Impeachment proceedings against Biden?
Kevin McCarthy, the Republican speaker of the US House of Representatives, has opened a formal impeachment inquiry against President Joe Biden, saying he sees "credible" allegations of corruption. Whether impeachment proceedings will actually be initiated, as with Biden’s predecessor Donald Trump, remains unclear. The move is also controversial among Republicans.
A major gamble for the Republicans
This manoeuvre could backfire if no concrete evidence against Biden comes to light, notes The Spectator:
“It will look less like a serious investigation and more like a partisan witch hunt or revenge for Trump’s impeachment. Poll after poll shows independents are sick of this tit-for-tat fighting. They have a long list of serious problems that need solutions. ... Failing to focus on those problems poses a second major risk for Republicans. Their party will be punished if an impeachment probe seems to distract them from working on issues that deeply concern voters.”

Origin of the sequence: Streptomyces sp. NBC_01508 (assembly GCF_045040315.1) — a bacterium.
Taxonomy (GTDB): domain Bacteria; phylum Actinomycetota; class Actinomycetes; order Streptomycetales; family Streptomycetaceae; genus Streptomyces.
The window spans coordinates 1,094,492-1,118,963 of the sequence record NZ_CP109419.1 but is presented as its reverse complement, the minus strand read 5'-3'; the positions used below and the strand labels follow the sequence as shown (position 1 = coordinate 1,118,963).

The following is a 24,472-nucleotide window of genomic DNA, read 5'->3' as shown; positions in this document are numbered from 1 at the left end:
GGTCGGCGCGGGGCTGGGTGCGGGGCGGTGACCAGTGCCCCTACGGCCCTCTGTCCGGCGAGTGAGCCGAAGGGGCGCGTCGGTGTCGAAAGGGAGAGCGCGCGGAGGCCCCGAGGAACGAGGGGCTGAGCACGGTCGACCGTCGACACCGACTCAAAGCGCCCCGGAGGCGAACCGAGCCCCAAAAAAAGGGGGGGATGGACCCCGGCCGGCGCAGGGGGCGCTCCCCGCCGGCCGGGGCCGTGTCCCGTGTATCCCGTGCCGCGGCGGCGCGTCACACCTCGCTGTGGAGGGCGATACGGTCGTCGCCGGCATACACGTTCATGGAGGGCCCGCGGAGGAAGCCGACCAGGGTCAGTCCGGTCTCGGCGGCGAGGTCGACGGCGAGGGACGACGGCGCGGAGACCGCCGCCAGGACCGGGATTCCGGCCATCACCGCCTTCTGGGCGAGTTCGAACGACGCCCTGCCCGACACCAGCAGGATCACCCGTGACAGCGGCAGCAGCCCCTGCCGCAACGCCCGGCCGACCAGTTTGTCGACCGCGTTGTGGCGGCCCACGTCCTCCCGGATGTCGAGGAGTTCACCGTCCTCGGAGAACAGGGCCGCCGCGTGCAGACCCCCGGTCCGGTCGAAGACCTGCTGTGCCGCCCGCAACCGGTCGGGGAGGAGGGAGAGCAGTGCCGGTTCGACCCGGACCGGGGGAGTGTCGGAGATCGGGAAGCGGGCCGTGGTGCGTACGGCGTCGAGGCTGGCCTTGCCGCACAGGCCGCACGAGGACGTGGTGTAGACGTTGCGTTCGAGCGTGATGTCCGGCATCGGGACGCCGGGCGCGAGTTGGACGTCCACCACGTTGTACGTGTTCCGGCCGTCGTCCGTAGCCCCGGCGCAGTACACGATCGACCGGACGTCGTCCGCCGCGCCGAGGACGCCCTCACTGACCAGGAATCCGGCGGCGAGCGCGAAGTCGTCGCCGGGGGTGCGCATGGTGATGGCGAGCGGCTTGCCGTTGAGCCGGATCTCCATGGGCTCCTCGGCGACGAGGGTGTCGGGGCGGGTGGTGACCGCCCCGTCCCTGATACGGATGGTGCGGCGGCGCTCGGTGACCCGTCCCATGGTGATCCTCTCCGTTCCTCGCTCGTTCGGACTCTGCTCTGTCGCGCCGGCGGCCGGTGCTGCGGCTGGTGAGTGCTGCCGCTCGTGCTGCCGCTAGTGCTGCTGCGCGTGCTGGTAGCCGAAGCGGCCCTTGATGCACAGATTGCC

Loyalty will be put to the test
Svenska Dagbladet fears the political camps becoming even more polarised:
“It’s hard to say what political consequences investigations in a potential impeachment trial would have for Biden. In the polarised American reality, voters tend to follow their leaders regardless of what they are accused of. Trump has taught us that support for him tends to consolidate under such circumstances. It is not clear whether Biden’s supporters are as loyal — but the impeachment inquiry will put that to the test.”
McCarthy controlled by a handful of Trump supporters
The case highlights McCarthy’s weakness in his own camp, according to La Stampa:
“McCarthy’s decision not to let the House of Representatives vote on opening the investigation is telling. It was Trump’s wing that pushed for impeachment, while many Republicans are against it. Thus, there was a danger that the motion could have been shot down because the Republicans only have a slim majority of five votes. McCarthy, however, owes his election as speaker to a handful of Trump supporters who are now effectively blackmailing him by pushing him to adopt ever harsher positions.”
Removal from office extremely unlikely
Biden is firmly in the saddle, Le HuffPost explains:
“The investigation currently has little chance of leading to Biden’s removal from office. This is because his party has the majority in the Senate, which would have to pass judgement on the president should he end up being impeached by the deputies. ... No president has ever been removed from office in US history. Three have been impeached: Andrew Johnson in 1868, Bill Clinton in 1998 and Donald Trump in 2019 and 2021. But eventually they were all acquitted.”